"Buenos dias", "buenas noches" -- this was the first words in a foreign language I heard in my life, as a three-year old boy growing up in developing post-war Western Germany, where the first gastarbeiters had arrived from Spain. Fascinated by the strange sounds, I tried to get to know some more languages, the only opportunity being TV courses of English and French -- there was no foreign language education for pre-teen school children in Germany yet in those days. Read more
To find some answers Tim Machan explores the language's present and past, and looks ahead to its futures among the one and a half billion people who speak it. His search is fascinating and important, for definitions of English have influenced education and law in many countries and helped shape the identities of those who live in them.
This volume provides a new perspective on the evolution of the special language of medicine, based on the electronic corpus of Early Modern English Medical Texts, containing over two million words of medical writing from 1500 to 1700.
Sociolinguists have been pursuing connections between language and identity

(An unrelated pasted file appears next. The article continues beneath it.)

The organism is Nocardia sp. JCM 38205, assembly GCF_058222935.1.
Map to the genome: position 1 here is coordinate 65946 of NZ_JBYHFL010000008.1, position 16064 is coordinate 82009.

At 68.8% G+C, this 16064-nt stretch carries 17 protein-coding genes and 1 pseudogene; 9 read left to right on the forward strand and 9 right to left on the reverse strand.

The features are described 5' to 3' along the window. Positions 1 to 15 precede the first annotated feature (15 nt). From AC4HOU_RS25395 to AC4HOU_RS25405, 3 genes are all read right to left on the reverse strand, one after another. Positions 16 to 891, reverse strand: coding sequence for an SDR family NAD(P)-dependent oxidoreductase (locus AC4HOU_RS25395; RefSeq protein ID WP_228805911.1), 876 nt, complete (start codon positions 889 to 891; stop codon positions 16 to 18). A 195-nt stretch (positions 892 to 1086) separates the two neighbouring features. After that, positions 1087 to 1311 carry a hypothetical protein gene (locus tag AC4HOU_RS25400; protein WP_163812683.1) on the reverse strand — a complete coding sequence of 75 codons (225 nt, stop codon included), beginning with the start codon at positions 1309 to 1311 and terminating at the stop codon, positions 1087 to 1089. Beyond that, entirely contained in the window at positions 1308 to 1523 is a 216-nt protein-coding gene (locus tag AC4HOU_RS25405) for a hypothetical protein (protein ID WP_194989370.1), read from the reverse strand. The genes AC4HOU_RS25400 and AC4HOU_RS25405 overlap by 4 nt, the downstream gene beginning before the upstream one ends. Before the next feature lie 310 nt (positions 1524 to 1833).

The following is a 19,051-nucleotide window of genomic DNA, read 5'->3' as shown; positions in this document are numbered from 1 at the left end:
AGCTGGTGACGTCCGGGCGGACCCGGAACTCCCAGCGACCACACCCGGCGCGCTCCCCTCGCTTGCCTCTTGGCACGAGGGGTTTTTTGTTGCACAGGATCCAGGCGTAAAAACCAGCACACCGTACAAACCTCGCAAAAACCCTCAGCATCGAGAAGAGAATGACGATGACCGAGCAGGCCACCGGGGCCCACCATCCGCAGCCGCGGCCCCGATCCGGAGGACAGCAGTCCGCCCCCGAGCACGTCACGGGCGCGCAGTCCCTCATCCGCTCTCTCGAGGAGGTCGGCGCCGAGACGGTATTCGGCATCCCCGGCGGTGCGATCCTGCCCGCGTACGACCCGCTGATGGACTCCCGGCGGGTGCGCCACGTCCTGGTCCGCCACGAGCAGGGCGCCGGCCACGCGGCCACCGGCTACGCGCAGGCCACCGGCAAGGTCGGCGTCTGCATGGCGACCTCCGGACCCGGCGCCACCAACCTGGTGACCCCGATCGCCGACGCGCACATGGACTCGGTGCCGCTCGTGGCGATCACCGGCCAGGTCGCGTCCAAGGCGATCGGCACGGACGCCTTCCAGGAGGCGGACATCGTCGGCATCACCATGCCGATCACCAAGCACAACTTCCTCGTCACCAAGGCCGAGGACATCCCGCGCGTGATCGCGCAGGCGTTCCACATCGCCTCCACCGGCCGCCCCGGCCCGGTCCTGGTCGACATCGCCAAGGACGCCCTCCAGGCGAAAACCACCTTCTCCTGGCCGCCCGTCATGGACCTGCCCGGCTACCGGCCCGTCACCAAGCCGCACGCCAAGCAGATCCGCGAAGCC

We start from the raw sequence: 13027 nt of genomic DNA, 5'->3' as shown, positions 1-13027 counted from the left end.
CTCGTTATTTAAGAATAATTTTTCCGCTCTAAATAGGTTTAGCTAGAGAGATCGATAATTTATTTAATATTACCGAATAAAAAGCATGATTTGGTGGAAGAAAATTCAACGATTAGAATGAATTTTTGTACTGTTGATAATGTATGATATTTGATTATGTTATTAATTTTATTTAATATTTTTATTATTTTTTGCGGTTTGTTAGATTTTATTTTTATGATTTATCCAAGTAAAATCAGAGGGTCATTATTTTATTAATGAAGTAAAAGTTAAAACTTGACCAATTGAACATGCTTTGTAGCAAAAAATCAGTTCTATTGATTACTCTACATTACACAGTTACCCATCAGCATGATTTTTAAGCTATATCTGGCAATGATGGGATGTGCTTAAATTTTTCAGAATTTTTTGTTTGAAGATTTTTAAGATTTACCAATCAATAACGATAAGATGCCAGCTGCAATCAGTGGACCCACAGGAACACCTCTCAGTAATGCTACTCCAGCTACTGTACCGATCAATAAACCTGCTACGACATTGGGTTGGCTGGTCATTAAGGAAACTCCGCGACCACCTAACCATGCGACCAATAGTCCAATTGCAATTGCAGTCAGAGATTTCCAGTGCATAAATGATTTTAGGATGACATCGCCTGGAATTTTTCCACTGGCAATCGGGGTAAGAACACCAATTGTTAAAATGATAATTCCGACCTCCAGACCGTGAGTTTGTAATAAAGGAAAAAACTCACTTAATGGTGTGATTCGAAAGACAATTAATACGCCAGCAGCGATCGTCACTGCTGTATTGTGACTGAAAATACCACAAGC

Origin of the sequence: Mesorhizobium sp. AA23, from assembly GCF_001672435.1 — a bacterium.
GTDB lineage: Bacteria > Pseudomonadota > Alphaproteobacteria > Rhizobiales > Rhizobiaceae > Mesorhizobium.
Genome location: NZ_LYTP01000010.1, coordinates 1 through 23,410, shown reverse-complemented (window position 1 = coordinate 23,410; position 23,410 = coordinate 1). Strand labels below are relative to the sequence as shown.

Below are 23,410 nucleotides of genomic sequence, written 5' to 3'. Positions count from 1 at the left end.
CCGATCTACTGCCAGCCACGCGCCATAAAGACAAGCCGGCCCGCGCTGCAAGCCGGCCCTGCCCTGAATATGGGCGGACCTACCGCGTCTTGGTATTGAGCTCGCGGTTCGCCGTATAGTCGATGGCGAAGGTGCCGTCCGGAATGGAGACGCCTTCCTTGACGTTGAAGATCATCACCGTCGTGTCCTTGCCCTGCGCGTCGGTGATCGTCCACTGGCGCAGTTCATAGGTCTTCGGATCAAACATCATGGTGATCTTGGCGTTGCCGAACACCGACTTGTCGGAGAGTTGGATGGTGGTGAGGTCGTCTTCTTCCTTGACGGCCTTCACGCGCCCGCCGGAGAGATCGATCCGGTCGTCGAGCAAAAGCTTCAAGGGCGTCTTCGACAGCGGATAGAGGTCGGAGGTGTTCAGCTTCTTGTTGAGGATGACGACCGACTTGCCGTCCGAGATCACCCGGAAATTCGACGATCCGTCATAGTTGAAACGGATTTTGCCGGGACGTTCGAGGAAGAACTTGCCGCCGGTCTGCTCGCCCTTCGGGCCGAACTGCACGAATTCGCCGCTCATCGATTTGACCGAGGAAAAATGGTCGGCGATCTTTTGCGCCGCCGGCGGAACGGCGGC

for several decades. But how are language and identity related in
bilingualism and multilingualism? Mobilizing the most current methodology,
this collection presents new research on language identity and bilingualism
in three regions where Spanish coexists with other languages. The cases are
Spanish-English contact in the United States, Spanish-indigenous language
contact in Latin America, and Spanish-regional language contact in Spain.
This is the first comparativist book to examine language and identity
construction among bi- or multilingual speakers while keeping one of the
languages constant. The sociolinguistic standing of Spanish varies among
the three regions depending whether or not it is a language of prestige.
Comparisons therefore afford a strong constructivist perspective on how
linguistic ideologies affect bi/multilingual identity formation.